GAO: "DOD Is At A Crossroads for Space"

GAO: "DOD Is At A Crossroads for Space"

The Government Accountability Office (GAO) said yesterday that “DOD is at a crossroads for space” and faces several major challenges as it tries to change its approach to space acquisitions.

In a statement for the record associated with a closed hearing held by the Strategic Forces Subcommittee of the Senate Armed Services Committee, GAO’s Cristina Chaplain enumerated significant cost increases and schedule delays in several DOD space programs.  The list includes:

  • Advanced EHF Communications satellite system (cost growth, 116 percent; first launch more than 3.5 years late)
  • Space Based Infrared System High (SBIRS) missile warning system (cost growth,almost 300 percent; first launch delayed 9 years); and
  • Global Positioning System ground system (cost growth, more than double; 6-year delay – “some DOD officials say even that is an optimistic timeline”).

More broadly, however, Chaplain reported that “Right now, DOD is at a crossroads for space.  Fiscal constraints and increasing threats — both environmental and adversarial — to space systems have led DOD to consider alternatives for acquiring and launching space-based capabilities.”  Those alternatives include disaggregation, hosted payloads, and procuring some capabilities, such as bandwidth and ground control, as services instead of developing and deploying them as government-owned systems, she said.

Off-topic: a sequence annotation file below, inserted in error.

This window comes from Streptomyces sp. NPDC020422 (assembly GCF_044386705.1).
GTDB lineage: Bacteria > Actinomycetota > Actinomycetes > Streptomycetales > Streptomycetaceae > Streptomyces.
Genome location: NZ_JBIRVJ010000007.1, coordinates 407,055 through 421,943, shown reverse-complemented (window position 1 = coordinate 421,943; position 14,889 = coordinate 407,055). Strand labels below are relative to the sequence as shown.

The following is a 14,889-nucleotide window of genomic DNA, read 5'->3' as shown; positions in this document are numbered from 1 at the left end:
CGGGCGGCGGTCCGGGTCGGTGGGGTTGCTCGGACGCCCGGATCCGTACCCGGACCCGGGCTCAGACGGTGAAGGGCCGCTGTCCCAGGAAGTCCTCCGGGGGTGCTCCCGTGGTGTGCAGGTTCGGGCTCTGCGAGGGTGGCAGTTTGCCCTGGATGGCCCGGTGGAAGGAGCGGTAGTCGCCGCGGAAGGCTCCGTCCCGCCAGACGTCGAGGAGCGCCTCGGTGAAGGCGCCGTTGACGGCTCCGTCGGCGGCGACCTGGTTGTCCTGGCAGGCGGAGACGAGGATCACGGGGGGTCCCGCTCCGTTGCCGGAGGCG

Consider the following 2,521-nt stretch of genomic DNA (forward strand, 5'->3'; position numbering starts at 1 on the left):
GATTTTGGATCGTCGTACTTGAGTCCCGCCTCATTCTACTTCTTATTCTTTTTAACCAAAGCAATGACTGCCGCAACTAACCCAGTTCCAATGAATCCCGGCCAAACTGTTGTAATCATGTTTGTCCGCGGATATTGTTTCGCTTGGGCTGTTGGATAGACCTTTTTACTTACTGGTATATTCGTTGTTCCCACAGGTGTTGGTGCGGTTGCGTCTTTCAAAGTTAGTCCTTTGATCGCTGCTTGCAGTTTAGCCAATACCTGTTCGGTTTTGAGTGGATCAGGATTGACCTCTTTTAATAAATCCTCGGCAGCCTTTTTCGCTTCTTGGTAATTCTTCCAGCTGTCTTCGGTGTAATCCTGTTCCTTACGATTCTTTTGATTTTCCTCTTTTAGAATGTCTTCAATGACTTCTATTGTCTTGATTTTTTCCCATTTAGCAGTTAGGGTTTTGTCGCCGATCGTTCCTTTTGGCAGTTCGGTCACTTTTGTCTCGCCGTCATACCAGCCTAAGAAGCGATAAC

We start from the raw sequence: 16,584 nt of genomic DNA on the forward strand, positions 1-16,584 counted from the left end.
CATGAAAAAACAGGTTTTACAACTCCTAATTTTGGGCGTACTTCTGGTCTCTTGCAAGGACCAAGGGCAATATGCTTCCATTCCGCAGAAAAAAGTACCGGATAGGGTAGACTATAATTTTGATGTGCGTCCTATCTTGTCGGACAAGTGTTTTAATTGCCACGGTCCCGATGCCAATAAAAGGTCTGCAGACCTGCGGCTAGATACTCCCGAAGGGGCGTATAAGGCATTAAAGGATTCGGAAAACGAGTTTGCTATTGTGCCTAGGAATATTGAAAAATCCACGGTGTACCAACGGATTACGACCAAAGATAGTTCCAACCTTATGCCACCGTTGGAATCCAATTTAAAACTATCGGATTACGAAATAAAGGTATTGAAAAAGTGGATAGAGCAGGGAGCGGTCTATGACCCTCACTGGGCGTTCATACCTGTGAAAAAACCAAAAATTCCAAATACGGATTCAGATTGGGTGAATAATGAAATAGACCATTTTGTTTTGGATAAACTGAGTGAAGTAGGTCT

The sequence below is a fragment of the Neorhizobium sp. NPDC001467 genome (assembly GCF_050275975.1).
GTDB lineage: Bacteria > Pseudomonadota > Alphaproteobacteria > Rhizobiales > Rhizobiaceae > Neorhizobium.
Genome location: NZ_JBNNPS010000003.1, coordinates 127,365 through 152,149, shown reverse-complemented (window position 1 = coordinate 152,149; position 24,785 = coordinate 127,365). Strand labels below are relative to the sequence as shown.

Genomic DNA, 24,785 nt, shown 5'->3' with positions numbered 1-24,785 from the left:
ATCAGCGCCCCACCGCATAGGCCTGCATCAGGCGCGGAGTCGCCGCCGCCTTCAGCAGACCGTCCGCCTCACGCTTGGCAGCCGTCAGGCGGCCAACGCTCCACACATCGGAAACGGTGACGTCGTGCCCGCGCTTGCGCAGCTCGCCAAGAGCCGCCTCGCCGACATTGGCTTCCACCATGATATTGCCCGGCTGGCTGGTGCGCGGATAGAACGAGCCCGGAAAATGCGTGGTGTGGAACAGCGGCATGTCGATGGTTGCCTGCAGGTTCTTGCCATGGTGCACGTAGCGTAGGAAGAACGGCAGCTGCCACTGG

GAO did not make any recommendations, but highlighted three broad challenges the department faces in acquiring space systems:

  • Although DOD is conducting analyses of alternatives to support decisions about the future of space programs, there are gaps in cost and other data needed to weigh the pros and cons of changes to space systems;
  • Most changes being considered will impact ground systems and user equipment, but these systems continue to be troubled by management and development issues; and
  • Leadership for space acquisitions is still fragmented, which will likely hamper the implementation of new acquisition approaches.

Chaplain gave DOD credit for improvements in cost estimating practices, development testing, and oversight and leadership (such as the addition of the Defense Space Council), but considering all the ongoing problems, particularly with the GPS program, “it is clear that more needs to be done to improve the management of space acquisitions.”   She noted that DOD recently designated the Secretary of the Air Force to serve as the Principal DOD Space Advisor, but said it is too early to tell how effective that position will be in meeting the challenges.

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